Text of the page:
Advancements in motor design and magnetic technology are central to the stunning high performance of Porsche’s first-ever electric vehicle, Taycan. Along with other design achievements in the high-powered auto, they likely point the way to future engineering trends for the EV market.
The key element is a pair of exceptionally efficient permanently excited synchronous permanent-magnet motors with hairpin winding, one on the front axle and one on the rear axle, thus making the cars all-wheel drive. Both the range and the continuous power of the drive benefit from the high efficiency of the motors which constitute an electric machine that also functions as a generator for the batteries during braking.
This electric machine, transmission and pulse-controlled inverter are combined into a compact drive module. The rear axle module is installed parallel to the axle. The pulse-controlled inverter is mounted on this in a balcony configuration to increase the luggage compartment volume. Thanks to its coaxial design, the front axle module is integrated into the front of the vehicle in a very small space.
Permanently excited synchronous motors have a rotor with high-quality permanent magnets that generate a natural magnetic field. The rotor thus moves in sync with the magnetic rotating field of the stator, which is why it is known as a permanently excited synchronous motor. A pulse-controlled inverter specifies the frequency of the rotating field in the stator, therefore determining rotor speed. On account of their structure, functionality and their excellent thermal behavior, the permanently excited synchronous motors are able to deliver the high performance that Porsche engineers were seeking.
A special feature of the Taycan’s electric motors is the hairpin winding in which the solenoid coils of the stator consist of rectangular rather than round magnet wires. The wires are bent and their shape, before they are inserted into the stator’s laminated core, is reminiscent of that of hairpins, hence the name for the type of winding. The open ends are welded together using a laser beam. The manufacturing process of hairpin technology is complex, but it allows the wires to be packed more densely and thus increase the amount of copper in the stator. While conventional winding processes have a copper filling factor of around 45 percent, it is just under 70 percent in this case. This increases power output and torque for the same volume. Another important advantage for a high-performance car like the Taycan is that a hairpin stator can be cooled considerably more efficiently.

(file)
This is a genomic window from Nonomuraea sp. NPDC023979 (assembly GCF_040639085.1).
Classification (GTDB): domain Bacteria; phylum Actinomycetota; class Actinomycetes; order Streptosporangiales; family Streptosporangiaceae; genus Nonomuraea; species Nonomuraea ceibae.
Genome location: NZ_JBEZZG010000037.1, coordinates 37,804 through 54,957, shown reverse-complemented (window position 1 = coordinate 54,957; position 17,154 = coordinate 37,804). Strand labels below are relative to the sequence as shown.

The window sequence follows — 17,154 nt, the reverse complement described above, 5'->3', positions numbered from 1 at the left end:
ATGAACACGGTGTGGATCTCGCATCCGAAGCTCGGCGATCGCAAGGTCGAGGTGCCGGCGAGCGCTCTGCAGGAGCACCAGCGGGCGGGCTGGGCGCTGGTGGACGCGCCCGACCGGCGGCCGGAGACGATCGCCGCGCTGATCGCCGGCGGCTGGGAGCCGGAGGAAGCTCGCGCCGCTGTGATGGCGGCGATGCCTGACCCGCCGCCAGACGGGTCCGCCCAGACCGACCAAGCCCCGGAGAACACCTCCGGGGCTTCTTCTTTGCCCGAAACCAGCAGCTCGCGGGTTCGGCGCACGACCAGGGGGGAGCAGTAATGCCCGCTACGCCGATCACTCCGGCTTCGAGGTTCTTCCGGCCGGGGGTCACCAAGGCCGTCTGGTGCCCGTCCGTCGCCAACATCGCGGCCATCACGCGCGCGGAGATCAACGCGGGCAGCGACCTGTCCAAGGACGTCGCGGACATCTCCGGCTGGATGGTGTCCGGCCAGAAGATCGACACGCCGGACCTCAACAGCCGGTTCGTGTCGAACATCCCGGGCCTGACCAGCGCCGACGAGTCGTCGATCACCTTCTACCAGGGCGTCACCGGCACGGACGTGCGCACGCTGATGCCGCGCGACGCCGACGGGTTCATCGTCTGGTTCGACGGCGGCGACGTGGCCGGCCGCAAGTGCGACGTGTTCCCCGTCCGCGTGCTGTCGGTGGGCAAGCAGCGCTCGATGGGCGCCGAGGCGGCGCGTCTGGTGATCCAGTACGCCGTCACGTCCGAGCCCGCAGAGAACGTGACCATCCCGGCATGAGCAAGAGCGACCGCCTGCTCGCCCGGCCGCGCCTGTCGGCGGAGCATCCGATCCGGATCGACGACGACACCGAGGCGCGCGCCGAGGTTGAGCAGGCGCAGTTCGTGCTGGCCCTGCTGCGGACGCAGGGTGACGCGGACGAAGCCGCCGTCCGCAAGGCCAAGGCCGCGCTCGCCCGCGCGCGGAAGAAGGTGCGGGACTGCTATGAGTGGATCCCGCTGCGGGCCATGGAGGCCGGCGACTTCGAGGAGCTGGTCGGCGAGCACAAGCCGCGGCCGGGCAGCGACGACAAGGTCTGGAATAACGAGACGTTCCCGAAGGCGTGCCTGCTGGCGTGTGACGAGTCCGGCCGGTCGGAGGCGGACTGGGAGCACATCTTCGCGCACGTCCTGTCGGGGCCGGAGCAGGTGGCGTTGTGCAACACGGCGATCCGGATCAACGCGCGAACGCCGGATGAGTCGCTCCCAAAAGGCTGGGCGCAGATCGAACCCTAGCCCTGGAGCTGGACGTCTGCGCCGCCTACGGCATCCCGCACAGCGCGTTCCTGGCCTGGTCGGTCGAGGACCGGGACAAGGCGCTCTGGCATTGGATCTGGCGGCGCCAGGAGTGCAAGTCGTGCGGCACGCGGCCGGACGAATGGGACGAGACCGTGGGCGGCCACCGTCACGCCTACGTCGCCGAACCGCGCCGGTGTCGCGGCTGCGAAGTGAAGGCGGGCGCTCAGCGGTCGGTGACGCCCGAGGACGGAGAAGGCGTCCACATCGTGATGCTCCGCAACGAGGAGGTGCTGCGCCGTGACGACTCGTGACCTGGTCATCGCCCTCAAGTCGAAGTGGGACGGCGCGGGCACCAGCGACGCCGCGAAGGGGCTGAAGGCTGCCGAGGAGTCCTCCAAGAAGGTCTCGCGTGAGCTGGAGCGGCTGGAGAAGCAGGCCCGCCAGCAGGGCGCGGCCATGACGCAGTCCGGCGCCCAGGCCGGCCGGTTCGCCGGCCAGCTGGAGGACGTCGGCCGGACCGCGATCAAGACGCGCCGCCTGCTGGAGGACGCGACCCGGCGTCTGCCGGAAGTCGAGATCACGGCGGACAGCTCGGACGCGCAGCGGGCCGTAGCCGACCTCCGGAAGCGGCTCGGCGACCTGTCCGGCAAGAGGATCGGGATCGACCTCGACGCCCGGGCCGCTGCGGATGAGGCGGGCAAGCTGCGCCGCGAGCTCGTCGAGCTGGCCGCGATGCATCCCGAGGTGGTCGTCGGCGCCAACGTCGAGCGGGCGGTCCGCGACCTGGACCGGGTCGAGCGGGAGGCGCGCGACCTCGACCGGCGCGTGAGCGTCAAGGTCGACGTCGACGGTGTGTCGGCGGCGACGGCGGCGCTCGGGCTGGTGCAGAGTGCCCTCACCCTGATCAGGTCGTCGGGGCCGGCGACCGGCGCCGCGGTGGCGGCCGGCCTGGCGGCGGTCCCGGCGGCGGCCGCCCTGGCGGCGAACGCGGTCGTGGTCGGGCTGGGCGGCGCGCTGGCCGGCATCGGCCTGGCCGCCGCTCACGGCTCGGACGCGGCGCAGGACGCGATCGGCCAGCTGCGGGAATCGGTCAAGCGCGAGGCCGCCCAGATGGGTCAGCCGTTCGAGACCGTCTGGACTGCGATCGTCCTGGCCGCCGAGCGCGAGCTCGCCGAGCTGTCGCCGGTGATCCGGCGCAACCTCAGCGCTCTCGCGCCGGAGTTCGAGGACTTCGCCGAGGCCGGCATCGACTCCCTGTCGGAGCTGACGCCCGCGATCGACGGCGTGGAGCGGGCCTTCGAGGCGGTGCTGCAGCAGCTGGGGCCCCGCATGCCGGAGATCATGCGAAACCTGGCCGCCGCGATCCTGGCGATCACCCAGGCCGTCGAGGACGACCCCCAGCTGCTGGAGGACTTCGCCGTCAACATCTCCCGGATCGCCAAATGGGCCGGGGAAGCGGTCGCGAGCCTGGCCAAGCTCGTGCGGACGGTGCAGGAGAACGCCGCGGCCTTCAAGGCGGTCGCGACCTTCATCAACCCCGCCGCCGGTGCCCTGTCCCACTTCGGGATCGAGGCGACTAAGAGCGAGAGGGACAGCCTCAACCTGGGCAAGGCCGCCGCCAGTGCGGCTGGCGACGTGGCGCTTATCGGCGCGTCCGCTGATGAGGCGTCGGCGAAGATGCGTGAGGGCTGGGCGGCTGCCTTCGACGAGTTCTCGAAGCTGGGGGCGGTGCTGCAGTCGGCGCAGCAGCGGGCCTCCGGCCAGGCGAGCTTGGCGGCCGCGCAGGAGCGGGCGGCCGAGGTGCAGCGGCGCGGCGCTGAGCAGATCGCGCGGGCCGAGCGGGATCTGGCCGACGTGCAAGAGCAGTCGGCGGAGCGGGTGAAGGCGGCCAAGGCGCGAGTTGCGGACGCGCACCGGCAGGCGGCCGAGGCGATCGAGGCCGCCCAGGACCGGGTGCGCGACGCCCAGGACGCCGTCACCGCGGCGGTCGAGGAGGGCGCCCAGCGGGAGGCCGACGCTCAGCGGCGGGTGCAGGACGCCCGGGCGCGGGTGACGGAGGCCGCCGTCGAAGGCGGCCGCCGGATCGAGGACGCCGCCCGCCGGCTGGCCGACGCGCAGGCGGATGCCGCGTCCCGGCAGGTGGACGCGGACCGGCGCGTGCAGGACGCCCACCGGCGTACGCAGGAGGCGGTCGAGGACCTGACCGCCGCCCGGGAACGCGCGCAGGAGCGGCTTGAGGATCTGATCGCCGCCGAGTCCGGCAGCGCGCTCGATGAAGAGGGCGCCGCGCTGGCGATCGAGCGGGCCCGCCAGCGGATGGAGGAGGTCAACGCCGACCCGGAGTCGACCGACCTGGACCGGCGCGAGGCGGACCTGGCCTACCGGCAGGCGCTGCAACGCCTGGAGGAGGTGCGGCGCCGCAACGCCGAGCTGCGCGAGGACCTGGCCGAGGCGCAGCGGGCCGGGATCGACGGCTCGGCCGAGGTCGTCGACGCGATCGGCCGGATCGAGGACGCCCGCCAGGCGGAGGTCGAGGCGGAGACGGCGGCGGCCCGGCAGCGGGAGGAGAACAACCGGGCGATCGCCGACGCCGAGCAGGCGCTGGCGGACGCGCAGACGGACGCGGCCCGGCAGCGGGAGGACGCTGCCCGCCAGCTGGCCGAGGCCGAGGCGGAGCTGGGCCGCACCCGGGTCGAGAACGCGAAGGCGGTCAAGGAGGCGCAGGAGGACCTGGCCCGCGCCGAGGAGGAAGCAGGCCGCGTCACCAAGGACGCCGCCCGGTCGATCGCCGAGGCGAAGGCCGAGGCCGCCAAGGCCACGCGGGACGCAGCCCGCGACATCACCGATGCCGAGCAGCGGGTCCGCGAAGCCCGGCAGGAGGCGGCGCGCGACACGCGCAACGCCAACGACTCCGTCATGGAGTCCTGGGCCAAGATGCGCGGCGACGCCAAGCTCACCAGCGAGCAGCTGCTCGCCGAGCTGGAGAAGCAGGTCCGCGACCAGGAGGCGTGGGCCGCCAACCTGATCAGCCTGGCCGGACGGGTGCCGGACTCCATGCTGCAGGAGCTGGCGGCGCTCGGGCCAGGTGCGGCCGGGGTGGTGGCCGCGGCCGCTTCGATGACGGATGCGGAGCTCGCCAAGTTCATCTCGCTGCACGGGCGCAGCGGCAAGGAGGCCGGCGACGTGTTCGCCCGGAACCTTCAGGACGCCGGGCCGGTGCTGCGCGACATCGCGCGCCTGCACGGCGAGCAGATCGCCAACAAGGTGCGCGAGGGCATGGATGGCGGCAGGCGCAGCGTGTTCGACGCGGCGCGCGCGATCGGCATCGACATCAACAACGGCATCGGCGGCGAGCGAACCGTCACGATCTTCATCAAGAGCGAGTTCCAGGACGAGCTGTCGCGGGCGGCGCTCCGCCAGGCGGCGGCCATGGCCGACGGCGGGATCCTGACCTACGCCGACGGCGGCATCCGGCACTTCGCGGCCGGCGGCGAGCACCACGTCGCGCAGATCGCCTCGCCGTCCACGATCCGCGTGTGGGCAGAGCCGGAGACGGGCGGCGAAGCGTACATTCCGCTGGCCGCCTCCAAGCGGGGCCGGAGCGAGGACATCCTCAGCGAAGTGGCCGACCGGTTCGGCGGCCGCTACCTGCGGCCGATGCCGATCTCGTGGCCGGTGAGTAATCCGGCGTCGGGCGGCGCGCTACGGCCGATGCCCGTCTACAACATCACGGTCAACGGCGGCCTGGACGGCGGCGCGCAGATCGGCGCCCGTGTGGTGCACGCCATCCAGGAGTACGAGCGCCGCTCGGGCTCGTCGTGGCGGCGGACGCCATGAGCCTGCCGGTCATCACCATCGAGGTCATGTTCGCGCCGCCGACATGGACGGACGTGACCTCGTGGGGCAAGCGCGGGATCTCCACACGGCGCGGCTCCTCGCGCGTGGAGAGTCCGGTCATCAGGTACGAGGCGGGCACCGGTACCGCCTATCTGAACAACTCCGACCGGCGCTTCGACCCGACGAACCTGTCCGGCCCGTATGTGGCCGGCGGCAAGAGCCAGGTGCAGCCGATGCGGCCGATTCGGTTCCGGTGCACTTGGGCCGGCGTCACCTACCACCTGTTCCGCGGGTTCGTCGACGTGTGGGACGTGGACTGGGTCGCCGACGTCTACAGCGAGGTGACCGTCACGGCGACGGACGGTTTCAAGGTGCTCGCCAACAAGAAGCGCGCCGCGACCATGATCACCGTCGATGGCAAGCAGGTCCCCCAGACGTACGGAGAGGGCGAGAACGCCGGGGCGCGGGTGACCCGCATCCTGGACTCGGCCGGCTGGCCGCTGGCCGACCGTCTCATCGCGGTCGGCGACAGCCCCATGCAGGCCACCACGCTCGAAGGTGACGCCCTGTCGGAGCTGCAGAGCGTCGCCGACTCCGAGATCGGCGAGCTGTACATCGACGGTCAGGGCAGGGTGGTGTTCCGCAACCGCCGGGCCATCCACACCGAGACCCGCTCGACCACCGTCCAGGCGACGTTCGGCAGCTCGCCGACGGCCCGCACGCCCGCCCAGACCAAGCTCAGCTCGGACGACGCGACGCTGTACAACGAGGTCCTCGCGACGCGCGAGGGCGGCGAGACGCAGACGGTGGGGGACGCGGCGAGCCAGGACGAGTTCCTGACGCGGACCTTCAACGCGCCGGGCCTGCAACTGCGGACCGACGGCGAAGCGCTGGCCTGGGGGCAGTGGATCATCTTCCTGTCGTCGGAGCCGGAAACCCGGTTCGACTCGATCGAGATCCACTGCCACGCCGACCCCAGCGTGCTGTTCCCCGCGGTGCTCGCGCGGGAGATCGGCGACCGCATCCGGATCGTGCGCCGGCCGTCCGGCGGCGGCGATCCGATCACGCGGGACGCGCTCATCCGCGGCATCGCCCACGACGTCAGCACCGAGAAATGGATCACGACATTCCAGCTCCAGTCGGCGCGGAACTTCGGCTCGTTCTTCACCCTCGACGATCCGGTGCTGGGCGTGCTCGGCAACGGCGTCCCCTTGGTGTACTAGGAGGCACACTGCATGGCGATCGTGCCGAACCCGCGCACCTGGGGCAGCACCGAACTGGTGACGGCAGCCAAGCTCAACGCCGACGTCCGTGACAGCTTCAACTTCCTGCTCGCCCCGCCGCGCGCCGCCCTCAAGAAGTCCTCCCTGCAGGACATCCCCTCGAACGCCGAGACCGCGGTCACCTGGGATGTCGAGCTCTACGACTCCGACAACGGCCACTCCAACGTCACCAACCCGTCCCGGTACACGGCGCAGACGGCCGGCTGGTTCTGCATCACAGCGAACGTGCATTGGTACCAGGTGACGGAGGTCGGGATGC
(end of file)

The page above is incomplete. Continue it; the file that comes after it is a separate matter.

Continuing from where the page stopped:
The liquid-cooled synchronous motor on the front axle has an active length of 160 mm and an active diameter of 190 mm. Its counterpart on the rear axle is 210 mm long and has a diameter of 245 mm. All in all, the modules have the highest power density of any electric powertrains on the market today, says Porsche.
A pulse-controlled inverter is the most important component for controlling the electric motors. It is mounted on each drive module on the front and rear axles. The pulse-controlled inverters convert the direct current supplied by the battery into the alternating current required to drive the electric motors. The reverse happens during braking when they convert the alternating current obtained during recuperation into direct current for charging the battery.
In the Taycan Turbo S, a higher-performance sport model, a pulse-controlled inverter with a maximum current of 600 amps is used on the front axle, which can generate even more power and torque than the 300-amp, pulse-controlled inverter of the Taycan Turbo. Both pulse-controlled inverters operate with a remarkably high efficiency of almost 98 per cent.
On the front axle, the power of the electric motor is transmitted to the front wheels via a coaxial, compact one-speed planetary gear with an overall ratio of approx. 8:1 to an integrated spur-gear lightweight differential.
The first models in the new series are the Taycan Turbo S and Taycan Turbo. They are at the cutting edge of Porsche e-performance and are among the most powerful production models that the sports car manufacturer currently has in its product range. Less powerful variants of these all-wheel drive vehicles will follow this year. The first derivative to be added will be the Taycan Cross Turismo at the end of next year. By 2022, Porsche will have invested more than six billion euros in electromobility.
“The Taycan links our heritage to the future. It carries forward the success story of our brand – a brand that has fascinated and thrilled people the world over for more than 70 years,” said Oliver Blume, chairman of Porsche, who opened the world premiere of the Taycan in Berlin: “This day marks the start of a new era.”
“We promised a true Porsche for the age of electromobility, a fascinating sports car that not only excites in terms of its technology and driving dynamics, but also sparks a passion in people all over the world, just like its legendary predecessors have done. Now we are delivering on this promise,” emphasizes Michael Steiner, head of research and development.